Published: Jul 06, 2009
Category: Art and Photography
The book you really want is Katsura: A Princely Retreat. It’s out of print, but you can find a copy at Amazon.com for $450.
Failing that, you’ll be well rewarded with Katsura, a far more modestly priced ($34.19) picture-and-text effort that weighs as much (five pounds) and is far thicker (400 pages) than the collector’s item.
In case Katsura is a mystery to you, don’t fret — this Imperial Villa built in the 1620s in Kyoto fell into obscurity for several hundred years and wasn’t rediscovered until 1933, when a German architect named Bruno Taut visited and saw it as an astonishing ancestor of Twentieth Century Modernism. Thanks largely to Taut’s advocacy, it has been beautifully restored and is now a must-see on any visit to Japan. (Charmingly, there are no tours on weekends, and the lectures are only in Japanese, though an English audio guide is available) For a virtual tour, click here.
Katsura was built as a residence for Prince Hachijo no Miya Toshihito (1579-1629). But “residence” doesn’t convey the high esthetic quality of this retreat. It looks as if the buildings have been set in an exquisite natural park. In fact, there is nothing natural about Katsura — everything about the place is as carefully staged as a play. Streams were re-routed, landscapes shaped. Tea houses that look almost raw in their simplicity are made from the rarest of timber.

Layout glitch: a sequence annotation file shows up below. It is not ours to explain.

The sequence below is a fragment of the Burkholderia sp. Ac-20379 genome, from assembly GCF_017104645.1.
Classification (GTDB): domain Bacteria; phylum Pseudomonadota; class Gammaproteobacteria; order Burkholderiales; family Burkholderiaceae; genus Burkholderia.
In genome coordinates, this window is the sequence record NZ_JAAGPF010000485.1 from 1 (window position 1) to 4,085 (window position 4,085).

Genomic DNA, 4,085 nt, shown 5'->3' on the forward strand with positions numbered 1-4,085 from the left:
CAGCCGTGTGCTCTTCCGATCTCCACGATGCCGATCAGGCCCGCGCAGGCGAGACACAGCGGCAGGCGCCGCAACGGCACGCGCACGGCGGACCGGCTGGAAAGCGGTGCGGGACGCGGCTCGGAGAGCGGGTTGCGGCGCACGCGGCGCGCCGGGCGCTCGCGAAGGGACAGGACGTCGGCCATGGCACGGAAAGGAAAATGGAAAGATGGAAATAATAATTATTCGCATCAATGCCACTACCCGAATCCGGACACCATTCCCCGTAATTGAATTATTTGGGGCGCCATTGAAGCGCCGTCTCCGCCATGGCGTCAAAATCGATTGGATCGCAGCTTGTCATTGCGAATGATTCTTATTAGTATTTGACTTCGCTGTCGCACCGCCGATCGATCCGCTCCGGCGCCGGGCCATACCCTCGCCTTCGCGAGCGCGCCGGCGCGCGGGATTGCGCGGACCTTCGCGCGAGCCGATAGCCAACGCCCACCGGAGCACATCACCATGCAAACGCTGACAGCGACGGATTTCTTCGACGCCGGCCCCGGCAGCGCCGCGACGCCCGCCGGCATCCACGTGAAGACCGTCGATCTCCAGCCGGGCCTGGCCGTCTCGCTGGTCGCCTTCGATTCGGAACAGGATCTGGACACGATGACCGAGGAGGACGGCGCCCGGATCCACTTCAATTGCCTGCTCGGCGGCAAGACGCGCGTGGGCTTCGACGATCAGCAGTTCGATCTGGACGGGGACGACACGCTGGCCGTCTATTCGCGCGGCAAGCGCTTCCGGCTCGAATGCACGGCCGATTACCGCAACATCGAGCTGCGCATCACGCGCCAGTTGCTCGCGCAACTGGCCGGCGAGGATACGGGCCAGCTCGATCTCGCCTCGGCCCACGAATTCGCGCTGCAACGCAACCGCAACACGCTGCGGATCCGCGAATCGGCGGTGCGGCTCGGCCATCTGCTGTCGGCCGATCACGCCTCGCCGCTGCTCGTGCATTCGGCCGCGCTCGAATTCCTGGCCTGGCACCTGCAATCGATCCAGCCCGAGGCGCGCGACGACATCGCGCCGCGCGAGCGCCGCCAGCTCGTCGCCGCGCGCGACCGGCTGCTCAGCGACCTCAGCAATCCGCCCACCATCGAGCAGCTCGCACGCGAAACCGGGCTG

Here’s how extreme the planning went: Most palaces face south, but Katsura faces southeast. Why? So residents and their privileged guests could enjoy a better view of the rising moon. This is one totally integrated fairyland.
In the middle of bustling Kyoto — the villa and gardens are a 15-minute walk from the railroad station — Katsura offers unparalleled relaxation. But by “relaxation”, we must apply a Japanese interpretation. Katsura also provides an exquisite opportunity for contemplation. To stroll the grounds is to experience a myriad of emotions, all carefully planned by its creators. As Taut put it, “Katsura makes the eyes think.”
Nothing can replace a direct experience. But a thoughtful book of great photographs can come close. Katsura, an admirer wrote, “is a flower blooming out of season.” To have such a flower on your coffee table is to be constantly refreshed.
To buy “Katsura” from Amazon.com, click here.
To buy “Katsura: A Princely Retreat” from Amazon.com, click here.
To take a Virtual Tour of Katsura, click here.